The Restoration of My Ambition

It really doesn’t seem like that long ago, but it was 35 years ago this month that I graduated from Harvard University. The photo here is my trip down “memory lane” . . . Classmates at Dunster House on the banks of the Charles River. Harvard has organized our 35th-anniversary reunion, and it brings back memories of our last gathering 5 years ago. At that reunion, our class spent a good deal of time in workshops hosted by faculty and classmates from around the world. Interestingly, of all the options, the workshop that was far and away most popular was called “The Mortification of My Ambition: What To Do When You’re Not Secretary of State by Age 40”.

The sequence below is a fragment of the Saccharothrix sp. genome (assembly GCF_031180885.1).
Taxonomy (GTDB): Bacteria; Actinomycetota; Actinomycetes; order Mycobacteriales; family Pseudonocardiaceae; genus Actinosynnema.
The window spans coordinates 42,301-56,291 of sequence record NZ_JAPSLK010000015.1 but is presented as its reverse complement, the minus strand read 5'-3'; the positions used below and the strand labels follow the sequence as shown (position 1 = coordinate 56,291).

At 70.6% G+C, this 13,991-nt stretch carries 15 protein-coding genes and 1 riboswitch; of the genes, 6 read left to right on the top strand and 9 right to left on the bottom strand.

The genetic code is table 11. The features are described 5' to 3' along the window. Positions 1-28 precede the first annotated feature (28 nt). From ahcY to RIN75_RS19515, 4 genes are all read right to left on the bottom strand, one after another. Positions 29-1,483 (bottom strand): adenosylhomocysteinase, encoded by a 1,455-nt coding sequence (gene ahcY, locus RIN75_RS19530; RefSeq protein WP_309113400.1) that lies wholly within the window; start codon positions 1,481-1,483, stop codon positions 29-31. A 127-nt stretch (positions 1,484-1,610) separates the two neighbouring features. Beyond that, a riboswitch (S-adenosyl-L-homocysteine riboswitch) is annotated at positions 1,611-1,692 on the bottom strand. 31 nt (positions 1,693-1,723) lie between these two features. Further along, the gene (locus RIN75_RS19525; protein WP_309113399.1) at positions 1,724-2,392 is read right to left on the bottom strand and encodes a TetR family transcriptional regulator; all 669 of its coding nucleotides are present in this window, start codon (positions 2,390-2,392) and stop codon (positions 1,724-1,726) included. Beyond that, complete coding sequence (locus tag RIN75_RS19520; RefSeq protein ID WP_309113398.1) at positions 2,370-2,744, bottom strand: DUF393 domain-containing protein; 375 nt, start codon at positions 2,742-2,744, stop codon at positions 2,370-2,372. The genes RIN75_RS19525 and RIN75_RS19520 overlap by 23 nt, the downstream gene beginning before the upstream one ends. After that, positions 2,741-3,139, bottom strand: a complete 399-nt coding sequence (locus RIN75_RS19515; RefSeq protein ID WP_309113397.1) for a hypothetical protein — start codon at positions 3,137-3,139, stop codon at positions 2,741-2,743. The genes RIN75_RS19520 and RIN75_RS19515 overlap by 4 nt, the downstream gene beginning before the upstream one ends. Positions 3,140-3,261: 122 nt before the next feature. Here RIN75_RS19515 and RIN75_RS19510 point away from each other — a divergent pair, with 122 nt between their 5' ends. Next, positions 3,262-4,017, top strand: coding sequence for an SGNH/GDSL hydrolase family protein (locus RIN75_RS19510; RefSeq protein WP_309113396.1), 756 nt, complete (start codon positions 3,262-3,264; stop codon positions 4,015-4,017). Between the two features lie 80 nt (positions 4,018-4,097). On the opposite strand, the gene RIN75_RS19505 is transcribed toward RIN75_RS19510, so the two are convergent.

Harvard’s always been filled with high achievers, and this workshop captured the dark side of achievement — we have expectations beyond reality; reality humbles us; and then we struggle to reconcile our self worth after “missing the mark” set for us by ourselves, by society, or both. Spiritually, this walks into the hollow promise that our worth is defined by our deeds. That’s how I looked at things 35 years ago, and it is “amazing grace” that “saved a wretch like me.” Today I celebrate the truth that Paul captures in Ephesians 2:8-9: “for it is by grace you have been saved, through faith — and this is not from yourselves, it is the gift of God — not by works, so that no one can boast.”

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